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Underwater photography: images of frogfish taken while scuba diving
Painted frogfish | Giant frogfish | Clown frogfish | Hairy frogfish | Freckled frogfish
Phylum: Chordata Class: Actinopterygii Order: Lophiiformes Family: Antennariidae

The fish family antennariidae, is a distinct group of predatory fishes, with 12 genera, at least 41 species and one very special feature – their modified dorsal spine which acts as a lure for unwary prey.

Mostly referred to as frogfish, 'anglerfish' would be a more accurate description of the way these creatures live, act and feed. Frogfish vary in size from five to 40 centimetres. They have loose prickly skin, limb-like pectoral fins that look like fingers and toes and an elbow-like joint. Their first dorsal spine has adapted into a movable fishing rod – the illicium – and is tipped with a lure – esca. They tend to dwell on or close to the sea floor and appear to prefer an environment that has rocks, coral reefs, seagrass or anything that affords them some sort of camouflage and a passing array of suitable food. When something appetising passes by, they wiggle their rod and lure in the water column and then if they prey approaches they can extend their jaws in an ultra-fast yawning motion, sucking it in without ever being seen.

Frogfish have taken the art of camouflage to the max. Spotting a jet black froggy on a black coral tree or a pure white one nestled on a pure white sponge can be a challenge. Some species use their hairy status to wander a sandy seabed and look like nothing more than a bit of flotsam or fuzzy coconut husk. Some juveniles are even known to mimic colourful nudibranchs as nasty tasting nudis are rarely preyed upon by other creatures.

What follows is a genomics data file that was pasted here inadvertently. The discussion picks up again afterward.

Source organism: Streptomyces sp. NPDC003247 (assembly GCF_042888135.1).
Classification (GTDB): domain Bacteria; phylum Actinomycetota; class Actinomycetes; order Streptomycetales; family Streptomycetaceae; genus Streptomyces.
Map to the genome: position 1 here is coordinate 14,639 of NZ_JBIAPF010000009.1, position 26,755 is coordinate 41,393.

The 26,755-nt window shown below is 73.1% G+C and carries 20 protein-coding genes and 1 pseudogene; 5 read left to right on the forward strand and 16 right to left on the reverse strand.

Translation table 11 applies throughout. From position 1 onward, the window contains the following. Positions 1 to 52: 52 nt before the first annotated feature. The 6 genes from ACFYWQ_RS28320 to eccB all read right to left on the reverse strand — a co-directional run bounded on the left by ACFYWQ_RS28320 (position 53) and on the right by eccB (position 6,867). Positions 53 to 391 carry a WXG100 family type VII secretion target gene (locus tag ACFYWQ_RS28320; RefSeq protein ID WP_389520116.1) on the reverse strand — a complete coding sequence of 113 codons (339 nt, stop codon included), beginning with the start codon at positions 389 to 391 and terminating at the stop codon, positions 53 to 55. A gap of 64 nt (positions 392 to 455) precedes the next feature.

image gallery

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Int. = intermediate stage
Juv.= juvenile

Frogfish are not on the IUCN list of threatened species
Frogfish encounters
Kapalai, Borneo
The Jetty
16 metres
Antennarius commersoni
Giant frogfish

DIVE LOG: The jetty dive site at Kapalai Resort in Borneo is something of a legend when it comes to spotting unusual critters.
It would take far too much space to list them all as there are so many, including daily sightings of frogfish species.

On our last visit this pale pink one was always sitting in the same position and we could watch him waiting for prey to pass by. Although this yawning action can indicate hunting, on this dive we watched him yawn several times in a row and managed to capture the shot. His lure isn't extended so maybe he was bored with being watched?

Greater blue-ringed octopus
SPECIES NAMES | Many fish can be hard to identify as they are so similar. Common names vary and even scientists disagree on what is what. If you can name anything we can't, please get in touch.

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